Transcutaneous electrical stimuli consisted in constant current square-wave pulses (Digitimer, Model DS7A) delivered to the right hand dorsum using surface bipolar electrodes attached on the flexor and abductor pollicis brevis (muscles between the metacarpal bones of the index finger and thumb). The stimulus duration was 200 μs and the stimulation intensity was adjusted according to the individual sensory threshold level (i.e., the stimulation intensity wherein participants were able to detect stimuli in the 50% of trials). The mean stimulus intensities were 2.10 ± .40 mA, range 1.46–2.64 mA for the BPD+NSSI group, 1.88 ± .77 mA, range .24–2.80 for BPD-NSSI, and 1.64 ± .39 mA, range .91–2.64 mA for the CTRL group. During the experiment the stimulation intensity was set slightly above the threshold (Stimulation intensity = intensity threshold*2.5 mA), so that participants always perceived the tactile stimulation. In order to avoid habituation, three electrodes were connected to the electrical stimulator: that one with the negative polarity was kept in the same position, while the other two with positive polarity were activated one at a time, so that participants may perceive the stimulation from two distinct part of the hand dorsum (see Figure 2). Each set of electrodes was activated randomly.
Figure 2 Stimulation set-up. Three electrodes were attached on the subjects’ right hand: two of them with a positive polarity and the other one with negative polarity that was also the farthest electrode from the participant’s body. For each trial, only two electrodes were engaged: the one with negative polarity and one between the other two (chosen randomly).
At the end of the experimental procedure, participants were asked to answer to some self-report questionnaires. Each patient received a booklet including the clinical scales and received the indication to fill them out following the order of the booklet. The questionnaires were delivered after the behavioral task and returned within 3 days. The following questionnaires were included:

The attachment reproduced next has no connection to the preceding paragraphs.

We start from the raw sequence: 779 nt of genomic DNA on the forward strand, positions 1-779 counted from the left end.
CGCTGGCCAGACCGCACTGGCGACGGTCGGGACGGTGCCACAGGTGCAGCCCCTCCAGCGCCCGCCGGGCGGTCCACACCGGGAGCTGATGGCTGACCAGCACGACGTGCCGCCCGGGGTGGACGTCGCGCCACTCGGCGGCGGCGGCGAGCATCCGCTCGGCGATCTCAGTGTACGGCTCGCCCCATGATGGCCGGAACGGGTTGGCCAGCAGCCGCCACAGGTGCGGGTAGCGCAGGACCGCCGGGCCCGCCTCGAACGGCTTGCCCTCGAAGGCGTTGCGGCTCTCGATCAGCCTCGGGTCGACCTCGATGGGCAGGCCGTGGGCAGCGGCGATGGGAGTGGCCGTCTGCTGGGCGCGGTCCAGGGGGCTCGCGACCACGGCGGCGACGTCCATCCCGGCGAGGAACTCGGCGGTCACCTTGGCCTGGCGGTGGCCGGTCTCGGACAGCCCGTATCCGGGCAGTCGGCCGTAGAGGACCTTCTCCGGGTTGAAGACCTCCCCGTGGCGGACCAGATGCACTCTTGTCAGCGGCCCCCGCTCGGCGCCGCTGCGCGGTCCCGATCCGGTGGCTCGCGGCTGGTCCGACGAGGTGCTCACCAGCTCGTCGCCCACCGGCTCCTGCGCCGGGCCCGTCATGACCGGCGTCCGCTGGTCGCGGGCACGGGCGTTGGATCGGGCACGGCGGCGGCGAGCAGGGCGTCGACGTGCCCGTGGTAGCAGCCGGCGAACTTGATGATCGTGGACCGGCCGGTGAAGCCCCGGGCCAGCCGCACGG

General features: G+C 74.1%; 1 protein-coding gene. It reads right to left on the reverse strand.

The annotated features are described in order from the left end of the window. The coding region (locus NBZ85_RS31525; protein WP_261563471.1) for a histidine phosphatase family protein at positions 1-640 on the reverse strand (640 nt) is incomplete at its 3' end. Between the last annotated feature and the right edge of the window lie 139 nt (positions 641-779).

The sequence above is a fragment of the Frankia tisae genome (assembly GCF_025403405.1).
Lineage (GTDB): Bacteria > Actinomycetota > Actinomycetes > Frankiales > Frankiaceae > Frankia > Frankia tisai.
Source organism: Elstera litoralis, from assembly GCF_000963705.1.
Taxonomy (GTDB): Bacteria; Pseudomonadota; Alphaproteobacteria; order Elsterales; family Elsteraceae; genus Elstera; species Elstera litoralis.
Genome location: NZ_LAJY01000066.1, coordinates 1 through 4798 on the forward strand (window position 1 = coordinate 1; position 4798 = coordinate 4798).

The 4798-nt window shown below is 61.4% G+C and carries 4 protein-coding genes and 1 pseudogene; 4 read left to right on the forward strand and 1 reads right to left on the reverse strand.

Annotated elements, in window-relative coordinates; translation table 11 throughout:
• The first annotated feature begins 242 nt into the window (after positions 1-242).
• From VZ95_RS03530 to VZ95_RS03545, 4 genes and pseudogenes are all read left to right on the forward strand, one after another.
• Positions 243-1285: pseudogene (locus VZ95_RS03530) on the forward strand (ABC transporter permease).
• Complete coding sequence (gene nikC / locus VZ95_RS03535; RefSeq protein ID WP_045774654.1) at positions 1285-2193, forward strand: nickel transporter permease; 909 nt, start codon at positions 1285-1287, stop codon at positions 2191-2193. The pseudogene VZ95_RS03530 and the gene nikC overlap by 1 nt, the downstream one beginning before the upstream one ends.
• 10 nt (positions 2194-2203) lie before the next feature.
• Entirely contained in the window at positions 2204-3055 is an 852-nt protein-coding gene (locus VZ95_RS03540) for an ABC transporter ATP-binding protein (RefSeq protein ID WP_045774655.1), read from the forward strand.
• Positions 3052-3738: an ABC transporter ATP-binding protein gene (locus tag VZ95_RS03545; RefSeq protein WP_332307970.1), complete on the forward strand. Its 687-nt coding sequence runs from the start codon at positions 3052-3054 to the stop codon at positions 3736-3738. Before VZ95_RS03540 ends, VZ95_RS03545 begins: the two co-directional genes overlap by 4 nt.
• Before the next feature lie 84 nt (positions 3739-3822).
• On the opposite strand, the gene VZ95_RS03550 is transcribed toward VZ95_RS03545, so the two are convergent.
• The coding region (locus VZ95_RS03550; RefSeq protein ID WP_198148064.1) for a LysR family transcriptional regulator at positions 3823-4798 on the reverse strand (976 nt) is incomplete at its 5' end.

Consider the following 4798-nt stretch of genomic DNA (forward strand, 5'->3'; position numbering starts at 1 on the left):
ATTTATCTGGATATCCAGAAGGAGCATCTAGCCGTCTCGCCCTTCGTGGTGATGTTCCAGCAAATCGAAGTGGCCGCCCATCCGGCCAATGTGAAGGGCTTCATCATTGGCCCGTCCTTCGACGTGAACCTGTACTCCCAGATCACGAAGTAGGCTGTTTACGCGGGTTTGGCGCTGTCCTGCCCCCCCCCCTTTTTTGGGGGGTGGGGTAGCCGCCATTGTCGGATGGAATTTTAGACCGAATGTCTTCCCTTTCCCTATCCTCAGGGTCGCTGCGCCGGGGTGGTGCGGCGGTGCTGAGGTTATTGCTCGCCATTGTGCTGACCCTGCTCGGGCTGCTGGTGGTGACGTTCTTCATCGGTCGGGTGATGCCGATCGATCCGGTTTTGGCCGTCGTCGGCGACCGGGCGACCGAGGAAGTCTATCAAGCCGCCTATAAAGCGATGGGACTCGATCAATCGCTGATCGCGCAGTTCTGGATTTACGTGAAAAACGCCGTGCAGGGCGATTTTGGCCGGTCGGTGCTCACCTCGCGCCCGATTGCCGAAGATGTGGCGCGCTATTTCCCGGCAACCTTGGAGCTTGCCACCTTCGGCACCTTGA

● Dissociative Experiences Scale (DES) (42) is used for the evaluation of type and severity of any dissociative aspects. It is composed of 28 items that describe the most common dissociative experiences. Subjects have to rate how frequently each of these experiences has occurred over the course of his/her life by using a 11-point Likert’s scale, which proposes a percentage from 0% at 100%.
● Inventory of statements about self-injury (ISAS) (43) is used for the evaluation of self-injurious behavior. The questionnaire is divided in three main sections. In the first one, the subject is questioned about the frequency and nature of self-injurious behavior throughout his/her life, proposing 12 of the most frequent self-harming behaviors (cutting, biting, burning, incising, pinching, pulling hair, severely scratching, hitting or bumping violently, interfering with wound healing, rubbing the skin against a rough surface, sticking needles, and ingesting dangerous substances). Participants are encouraged to estimate the number of times they performed each behavior. Five additional questions evaluate descriptive and contextual factors, including the age of onset, the possible experience of pain during self-injurious behavior, if it is performed when the subject is alone or with other people around, the time elapsing between impulse to injury and the effective action, and if the individual wants, or has ever wanted, to stop self-injury. The second section examine the personal motivations underlying these behaviors. It focuses on the two main factors of self-injury: interpersonal factors, which include items with regard to 8 functions (autonomy, interpersonal boundaries, influence interpersonal, bond with peers, revenge, self-care, search for sensations and test of strength, and tenacity), and intrapersonal factors, which include other 5 functions (affective regulation, anti-dissociation, anti-suicide, distress marker, and self-punishment). There are 39 items characterized by a 3-point Likert scale, where 0 = not relevant to my experience and 3 = very relevant to my experience. In the third, and last, section of the questionnaire, subjects can describe in more detail his/her own experiences regarding the functions investigated in the previous section.